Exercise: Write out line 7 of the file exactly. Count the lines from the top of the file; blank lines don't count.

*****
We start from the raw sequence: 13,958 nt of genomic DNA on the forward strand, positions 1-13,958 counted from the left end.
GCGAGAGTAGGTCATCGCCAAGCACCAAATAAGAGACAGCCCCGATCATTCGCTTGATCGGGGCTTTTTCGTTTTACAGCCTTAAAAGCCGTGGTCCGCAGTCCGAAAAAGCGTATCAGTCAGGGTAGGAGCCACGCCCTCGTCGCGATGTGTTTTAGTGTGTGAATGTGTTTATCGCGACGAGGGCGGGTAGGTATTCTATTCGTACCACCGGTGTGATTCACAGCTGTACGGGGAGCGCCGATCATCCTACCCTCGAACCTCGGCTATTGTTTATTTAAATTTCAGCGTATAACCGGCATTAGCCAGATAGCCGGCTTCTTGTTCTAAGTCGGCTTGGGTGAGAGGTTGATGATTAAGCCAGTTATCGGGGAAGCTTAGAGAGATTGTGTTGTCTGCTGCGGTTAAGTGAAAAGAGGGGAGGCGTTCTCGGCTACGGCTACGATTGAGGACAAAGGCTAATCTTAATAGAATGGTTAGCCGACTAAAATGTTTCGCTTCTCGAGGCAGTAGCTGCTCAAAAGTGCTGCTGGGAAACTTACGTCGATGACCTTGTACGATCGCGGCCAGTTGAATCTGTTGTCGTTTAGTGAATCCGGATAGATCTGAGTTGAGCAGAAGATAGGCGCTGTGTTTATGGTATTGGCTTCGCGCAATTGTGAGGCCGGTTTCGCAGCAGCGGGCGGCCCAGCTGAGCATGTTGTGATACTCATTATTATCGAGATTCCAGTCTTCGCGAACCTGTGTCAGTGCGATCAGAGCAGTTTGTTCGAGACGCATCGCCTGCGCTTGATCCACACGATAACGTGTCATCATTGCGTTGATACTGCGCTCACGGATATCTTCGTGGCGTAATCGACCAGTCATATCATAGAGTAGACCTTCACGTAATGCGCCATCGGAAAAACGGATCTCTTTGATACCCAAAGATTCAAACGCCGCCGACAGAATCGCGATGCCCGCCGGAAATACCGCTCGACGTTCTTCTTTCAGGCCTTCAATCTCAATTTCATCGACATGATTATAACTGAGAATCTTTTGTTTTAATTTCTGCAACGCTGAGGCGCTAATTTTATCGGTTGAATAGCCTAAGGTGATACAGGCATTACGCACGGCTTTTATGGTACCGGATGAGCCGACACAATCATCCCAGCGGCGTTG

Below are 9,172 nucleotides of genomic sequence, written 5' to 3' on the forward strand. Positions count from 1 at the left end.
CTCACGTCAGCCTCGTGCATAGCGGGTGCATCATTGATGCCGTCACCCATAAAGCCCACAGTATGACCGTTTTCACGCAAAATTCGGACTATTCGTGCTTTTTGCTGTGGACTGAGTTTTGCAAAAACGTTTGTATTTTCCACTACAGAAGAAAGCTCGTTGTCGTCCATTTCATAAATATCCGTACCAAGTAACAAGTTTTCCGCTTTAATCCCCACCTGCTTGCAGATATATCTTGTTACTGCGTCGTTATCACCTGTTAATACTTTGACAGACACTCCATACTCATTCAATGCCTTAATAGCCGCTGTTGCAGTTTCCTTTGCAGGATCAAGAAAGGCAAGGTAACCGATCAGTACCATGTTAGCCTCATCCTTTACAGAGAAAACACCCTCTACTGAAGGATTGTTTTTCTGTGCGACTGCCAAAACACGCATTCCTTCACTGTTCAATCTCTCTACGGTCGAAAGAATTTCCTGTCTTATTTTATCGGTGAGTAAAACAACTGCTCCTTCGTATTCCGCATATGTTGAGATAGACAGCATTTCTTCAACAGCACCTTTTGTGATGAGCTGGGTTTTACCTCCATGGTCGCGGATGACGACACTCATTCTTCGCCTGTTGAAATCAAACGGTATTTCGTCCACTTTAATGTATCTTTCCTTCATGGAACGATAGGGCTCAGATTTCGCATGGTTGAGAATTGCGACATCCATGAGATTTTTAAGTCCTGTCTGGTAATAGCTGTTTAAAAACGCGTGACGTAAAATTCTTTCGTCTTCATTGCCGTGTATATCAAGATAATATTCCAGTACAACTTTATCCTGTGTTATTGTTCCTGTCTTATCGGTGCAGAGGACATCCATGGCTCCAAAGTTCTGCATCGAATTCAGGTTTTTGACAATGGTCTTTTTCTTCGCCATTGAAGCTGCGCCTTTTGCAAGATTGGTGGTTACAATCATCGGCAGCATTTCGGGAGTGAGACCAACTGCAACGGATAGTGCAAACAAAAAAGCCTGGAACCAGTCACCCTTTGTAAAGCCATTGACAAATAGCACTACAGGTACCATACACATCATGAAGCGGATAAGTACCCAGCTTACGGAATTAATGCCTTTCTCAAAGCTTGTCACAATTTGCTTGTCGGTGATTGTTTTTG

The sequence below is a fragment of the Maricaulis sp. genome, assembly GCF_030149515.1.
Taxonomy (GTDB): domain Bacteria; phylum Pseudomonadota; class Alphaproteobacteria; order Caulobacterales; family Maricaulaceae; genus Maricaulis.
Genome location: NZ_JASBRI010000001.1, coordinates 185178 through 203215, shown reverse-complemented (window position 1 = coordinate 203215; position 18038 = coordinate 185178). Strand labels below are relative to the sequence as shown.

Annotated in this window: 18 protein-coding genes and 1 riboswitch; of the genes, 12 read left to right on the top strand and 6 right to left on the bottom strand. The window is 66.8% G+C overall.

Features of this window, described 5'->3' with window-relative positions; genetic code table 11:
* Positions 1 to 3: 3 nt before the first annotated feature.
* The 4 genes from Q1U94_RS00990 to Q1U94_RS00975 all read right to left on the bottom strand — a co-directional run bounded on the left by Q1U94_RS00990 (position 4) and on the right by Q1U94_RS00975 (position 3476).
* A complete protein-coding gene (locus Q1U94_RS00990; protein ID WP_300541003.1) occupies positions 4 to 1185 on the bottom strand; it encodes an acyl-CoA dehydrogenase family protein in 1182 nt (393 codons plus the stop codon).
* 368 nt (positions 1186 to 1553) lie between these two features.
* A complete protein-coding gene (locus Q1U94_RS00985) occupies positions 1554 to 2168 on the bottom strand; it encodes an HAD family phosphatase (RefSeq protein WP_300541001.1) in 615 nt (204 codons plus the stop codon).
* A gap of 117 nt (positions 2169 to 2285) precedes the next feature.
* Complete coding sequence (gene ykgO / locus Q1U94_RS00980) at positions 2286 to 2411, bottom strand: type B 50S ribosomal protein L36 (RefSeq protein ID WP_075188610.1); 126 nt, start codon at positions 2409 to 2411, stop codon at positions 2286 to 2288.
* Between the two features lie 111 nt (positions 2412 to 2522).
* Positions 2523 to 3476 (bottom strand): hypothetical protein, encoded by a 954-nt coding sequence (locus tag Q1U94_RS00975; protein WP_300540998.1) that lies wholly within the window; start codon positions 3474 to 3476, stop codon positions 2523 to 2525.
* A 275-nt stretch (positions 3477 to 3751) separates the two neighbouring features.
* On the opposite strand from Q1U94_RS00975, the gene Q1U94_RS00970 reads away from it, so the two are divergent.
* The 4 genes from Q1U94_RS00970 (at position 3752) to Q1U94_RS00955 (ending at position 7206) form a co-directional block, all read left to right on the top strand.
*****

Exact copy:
Genome location: NZ_JASBRI010000001.1, coordinates 185178 through 203215, shown reverse-complemented (window position 1 = coordinate 203215; position 18038 = coordinate 185178). Strand labels below are relative to the sequence as shown.